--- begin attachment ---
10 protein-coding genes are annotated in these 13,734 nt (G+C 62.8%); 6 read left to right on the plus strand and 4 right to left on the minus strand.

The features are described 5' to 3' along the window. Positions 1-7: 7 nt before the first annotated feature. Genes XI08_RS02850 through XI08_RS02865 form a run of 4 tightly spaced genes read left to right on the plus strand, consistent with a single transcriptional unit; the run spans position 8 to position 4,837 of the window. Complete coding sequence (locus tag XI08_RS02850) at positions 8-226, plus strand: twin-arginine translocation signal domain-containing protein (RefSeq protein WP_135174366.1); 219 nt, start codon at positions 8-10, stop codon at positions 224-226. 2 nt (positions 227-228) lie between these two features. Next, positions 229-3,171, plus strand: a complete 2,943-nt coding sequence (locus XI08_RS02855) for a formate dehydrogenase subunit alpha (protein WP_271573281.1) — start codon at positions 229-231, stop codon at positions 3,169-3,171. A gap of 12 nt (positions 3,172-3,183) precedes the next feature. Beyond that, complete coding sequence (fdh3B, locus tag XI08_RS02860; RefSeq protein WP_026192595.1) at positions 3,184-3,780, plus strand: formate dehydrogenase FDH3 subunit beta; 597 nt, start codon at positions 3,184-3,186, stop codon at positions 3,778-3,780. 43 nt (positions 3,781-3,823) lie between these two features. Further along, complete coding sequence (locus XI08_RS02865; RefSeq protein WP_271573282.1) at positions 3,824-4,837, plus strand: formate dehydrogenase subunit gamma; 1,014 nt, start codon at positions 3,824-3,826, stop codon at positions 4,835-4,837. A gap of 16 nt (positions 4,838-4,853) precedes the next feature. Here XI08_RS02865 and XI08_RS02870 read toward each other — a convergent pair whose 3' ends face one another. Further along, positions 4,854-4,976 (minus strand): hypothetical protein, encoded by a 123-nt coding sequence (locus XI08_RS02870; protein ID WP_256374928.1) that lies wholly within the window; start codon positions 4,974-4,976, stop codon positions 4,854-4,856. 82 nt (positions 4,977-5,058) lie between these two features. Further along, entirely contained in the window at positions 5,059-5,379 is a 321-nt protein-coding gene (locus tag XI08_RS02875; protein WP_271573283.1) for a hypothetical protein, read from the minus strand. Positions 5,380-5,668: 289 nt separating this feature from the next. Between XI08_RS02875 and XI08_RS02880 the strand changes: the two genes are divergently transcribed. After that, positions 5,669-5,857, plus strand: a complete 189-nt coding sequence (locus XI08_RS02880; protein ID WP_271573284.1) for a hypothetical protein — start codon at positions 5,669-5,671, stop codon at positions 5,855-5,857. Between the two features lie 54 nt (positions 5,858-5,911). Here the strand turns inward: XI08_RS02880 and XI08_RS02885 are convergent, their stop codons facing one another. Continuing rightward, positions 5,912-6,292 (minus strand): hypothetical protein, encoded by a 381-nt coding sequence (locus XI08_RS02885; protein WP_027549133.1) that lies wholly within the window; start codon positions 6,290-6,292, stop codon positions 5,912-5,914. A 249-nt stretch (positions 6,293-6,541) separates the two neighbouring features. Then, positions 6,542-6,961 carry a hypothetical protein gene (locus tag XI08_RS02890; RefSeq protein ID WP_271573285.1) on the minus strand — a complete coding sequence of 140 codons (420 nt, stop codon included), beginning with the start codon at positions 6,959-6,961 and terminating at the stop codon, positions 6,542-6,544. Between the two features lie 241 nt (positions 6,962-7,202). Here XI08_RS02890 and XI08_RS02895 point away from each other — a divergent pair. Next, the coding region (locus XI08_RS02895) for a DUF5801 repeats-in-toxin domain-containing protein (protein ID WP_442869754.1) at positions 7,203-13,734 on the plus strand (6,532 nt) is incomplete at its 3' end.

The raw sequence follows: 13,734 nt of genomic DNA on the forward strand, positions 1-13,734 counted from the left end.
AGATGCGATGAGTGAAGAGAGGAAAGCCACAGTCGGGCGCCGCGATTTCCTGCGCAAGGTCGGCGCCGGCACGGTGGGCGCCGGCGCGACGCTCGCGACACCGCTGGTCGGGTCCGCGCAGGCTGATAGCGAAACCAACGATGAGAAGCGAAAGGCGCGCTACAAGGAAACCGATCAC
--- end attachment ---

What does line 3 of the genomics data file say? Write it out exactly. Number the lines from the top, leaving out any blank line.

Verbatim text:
The raw sequence follows: 13,734 nt of genomic DNA on the forward strand, positions 1-13,734 counted from the left end.